Thursday, April 06, 2006

What I Have Learned

Okay, it has been about three weeks since I lasted posted. I have never been one to post excessively (maybe one or two a week), but even that is pathetic by my standards. So what have I been up to? In short, I'm doing my best to finally graduate this May! About three weeks ago, I turned in the first draft of my thesis to my supervisor, Dr Andreas Kostenberger. Since then, I have been franticly making the necessary corrections and "improvements." A few hours ago, I emailed my second draft to Dr Kostenberger. On Monday, April 10th (the final deadline for submitting all theses to the graduate committee), I hope to submit my final copy, complete with all front-matter.

So what have I learned as a result of this whole ordeal regarding effective research/writing? Here is a list (in no particular order):

1) Make sure you know the style you're using like the back of your hand. When you're putting together a project with page numbers that start to go in the triple digits, going back and fixing silly mistakes becomes a chore and eventually a nightmare. Rereading is necessary. But, you'll save yourself a lot of head-aches if you have it right the first time
2) Find someone who can check your writing to make sure it conforms to the style you're using and pay them well
3) Don't use Microsoft Word! I've been told Wordperfect is much more user-friendly
4) Create a template specifically for your project that conforms to whatever style you're using
5) If you drink coffee to help keep you going when you're tired, don't waste your time drinking the weak stuff. Drink straight espresso, at least three shots at a time!
6) Take as many vacations as your budget allows. Even if they're "working vacations," you'll be more productive in the long-run
7) Spend enough time doing the things that help your relax (in my case, fishing and playing vide0-games) but don't overdue it
8) Work as little as possible. Spend all the time you can WORKING in the library and in coffee-shops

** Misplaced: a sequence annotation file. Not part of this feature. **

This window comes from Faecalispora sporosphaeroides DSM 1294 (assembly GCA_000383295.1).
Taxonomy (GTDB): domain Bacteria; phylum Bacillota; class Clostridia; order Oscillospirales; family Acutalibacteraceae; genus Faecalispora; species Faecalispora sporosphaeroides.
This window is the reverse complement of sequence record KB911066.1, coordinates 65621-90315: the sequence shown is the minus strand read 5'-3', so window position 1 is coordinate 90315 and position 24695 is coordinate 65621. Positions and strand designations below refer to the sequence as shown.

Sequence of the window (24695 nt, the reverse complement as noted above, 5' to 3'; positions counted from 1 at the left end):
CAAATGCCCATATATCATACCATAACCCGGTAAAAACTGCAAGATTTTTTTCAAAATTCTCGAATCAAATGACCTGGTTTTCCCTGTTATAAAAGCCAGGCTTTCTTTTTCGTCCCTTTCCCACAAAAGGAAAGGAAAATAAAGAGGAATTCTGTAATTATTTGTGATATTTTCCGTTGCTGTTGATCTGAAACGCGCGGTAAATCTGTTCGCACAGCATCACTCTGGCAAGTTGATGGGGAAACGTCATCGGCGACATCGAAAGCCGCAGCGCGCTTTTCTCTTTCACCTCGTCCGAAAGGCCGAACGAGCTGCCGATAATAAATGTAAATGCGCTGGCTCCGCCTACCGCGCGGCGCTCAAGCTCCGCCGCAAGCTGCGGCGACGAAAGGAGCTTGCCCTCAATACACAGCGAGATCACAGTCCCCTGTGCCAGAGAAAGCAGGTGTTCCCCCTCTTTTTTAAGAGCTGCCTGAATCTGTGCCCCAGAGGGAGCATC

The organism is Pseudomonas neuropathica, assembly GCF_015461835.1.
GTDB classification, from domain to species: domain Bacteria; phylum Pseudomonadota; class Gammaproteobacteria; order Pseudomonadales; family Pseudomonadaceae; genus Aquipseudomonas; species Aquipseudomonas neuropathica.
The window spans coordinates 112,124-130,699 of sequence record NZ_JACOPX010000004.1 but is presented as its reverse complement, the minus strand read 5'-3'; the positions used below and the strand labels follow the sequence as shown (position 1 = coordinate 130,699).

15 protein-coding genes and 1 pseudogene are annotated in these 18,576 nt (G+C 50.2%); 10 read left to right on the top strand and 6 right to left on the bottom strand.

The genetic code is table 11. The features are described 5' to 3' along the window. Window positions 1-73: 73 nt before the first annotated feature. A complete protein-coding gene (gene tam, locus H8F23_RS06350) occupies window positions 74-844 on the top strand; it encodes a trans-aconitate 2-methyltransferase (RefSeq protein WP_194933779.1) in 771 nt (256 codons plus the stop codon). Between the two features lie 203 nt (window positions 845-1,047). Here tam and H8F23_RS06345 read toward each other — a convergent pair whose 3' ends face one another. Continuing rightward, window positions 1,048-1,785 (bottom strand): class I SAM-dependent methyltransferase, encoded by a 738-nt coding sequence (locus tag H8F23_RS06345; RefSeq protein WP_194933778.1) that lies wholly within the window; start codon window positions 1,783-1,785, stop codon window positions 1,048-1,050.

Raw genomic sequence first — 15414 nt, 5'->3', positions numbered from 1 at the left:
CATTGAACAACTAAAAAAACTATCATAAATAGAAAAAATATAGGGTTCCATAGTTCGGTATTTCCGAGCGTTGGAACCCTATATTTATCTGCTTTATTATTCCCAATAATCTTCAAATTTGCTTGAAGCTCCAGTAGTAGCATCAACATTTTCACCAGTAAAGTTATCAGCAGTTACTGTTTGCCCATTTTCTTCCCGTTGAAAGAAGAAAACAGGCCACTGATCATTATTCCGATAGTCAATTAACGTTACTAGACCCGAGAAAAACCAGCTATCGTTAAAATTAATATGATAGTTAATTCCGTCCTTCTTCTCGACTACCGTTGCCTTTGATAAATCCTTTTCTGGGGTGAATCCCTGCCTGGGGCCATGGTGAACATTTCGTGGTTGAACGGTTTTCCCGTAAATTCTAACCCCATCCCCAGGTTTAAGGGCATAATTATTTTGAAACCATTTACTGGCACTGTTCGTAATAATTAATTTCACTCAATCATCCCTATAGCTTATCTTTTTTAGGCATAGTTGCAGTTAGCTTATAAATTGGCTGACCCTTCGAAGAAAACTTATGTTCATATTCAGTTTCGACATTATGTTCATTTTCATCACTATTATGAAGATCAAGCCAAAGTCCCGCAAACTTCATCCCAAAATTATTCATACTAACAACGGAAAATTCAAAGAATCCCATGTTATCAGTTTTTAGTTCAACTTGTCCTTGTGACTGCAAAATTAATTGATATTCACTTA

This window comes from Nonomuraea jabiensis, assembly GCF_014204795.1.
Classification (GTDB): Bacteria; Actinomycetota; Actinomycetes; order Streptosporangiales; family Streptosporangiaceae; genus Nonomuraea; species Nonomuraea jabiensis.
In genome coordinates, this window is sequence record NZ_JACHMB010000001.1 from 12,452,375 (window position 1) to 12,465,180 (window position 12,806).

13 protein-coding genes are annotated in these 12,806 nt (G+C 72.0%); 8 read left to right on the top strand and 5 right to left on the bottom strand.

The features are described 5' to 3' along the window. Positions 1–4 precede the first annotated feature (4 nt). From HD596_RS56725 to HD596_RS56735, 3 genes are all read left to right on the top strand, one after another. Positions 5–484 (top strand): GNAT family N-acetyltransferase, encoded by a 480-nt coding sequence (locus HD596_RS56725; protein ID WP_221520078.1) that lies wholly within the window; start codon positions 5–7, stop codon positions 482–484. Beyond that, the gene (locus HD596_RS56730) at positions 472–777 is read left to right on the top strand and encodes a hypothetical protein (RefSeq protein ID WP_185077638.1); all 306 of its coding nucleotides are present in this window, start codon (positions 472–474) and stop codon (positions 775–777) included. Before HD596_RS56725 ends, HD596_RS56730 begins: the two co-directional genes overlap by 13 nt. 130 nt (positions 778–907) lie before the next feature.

9) Don't get side-tracked by pursuing major ventures like trying to rehab a house in less than a year (unless you can afford to pay someone else to do all the work)!
10) Always listen to the advice of your supervisor. Even if they're fairly "green" they probably know more about writing a major work than you do
11) Settle for nothing less than perfection, no matter the cost and how long it takes
12) Use some form of bibliography software (I've found Endnote fairly helpful)
13) Finally (and most importantly), don't let the important things like God, family, and friends suffer


Bill Victor said...

Could you imagine writing such a work before word processing programs or even computers. Ever try footnotes using a manual type writer?

Mark Owens said...

If I had to choose between Word and a type-writer, I'd take Word any day:-)

Anonymous said...


Keep up the good work! Thanks for the tips.



Mark Owens said...

Thanks for the visit Celucien. Keep in mind some of these suggestions are a little bit hyperbolic. I strongly believe in working hard. But, I also believe we need times of rest/relaxation to help us think/write better. Blessings.


Anonymous said...

The reason for this email is: (You like eph... and I need all the help I can get).

I need to put together a sermon or lesson or article
on Paul's prayer in Eph 1:17-19 (don't expand focus to
surrounding verses).

Here is where YOU come in-- I am taking a poll, based
on your many years of study (and gleaned wisdom) what
would you say is:

THE AUTHOR's main point in Eph 1:17-19?

Here are the verses:

17 [I pray] that the God of our Lord Jesus Christ, the
Father of glory, may give to you spiritual wisdom and
revelation in the knowledge of Him.
18 Inasmuch as the eyes of your heart are (Greek says
paul is attributing to them enlighten hearts)
enlightened, I pray that you will know what is the
hope of His calling, what are the riches of the glory
of His inheritance in the saints,
19 and what is the surpassing greatness of His power
toward us who believe. These are in accordance with
the working of the strength of His might.

Thank you!-- email me back at

Karen Tyrrell
MFT student- taking a hermeneutics class!
Western Seminary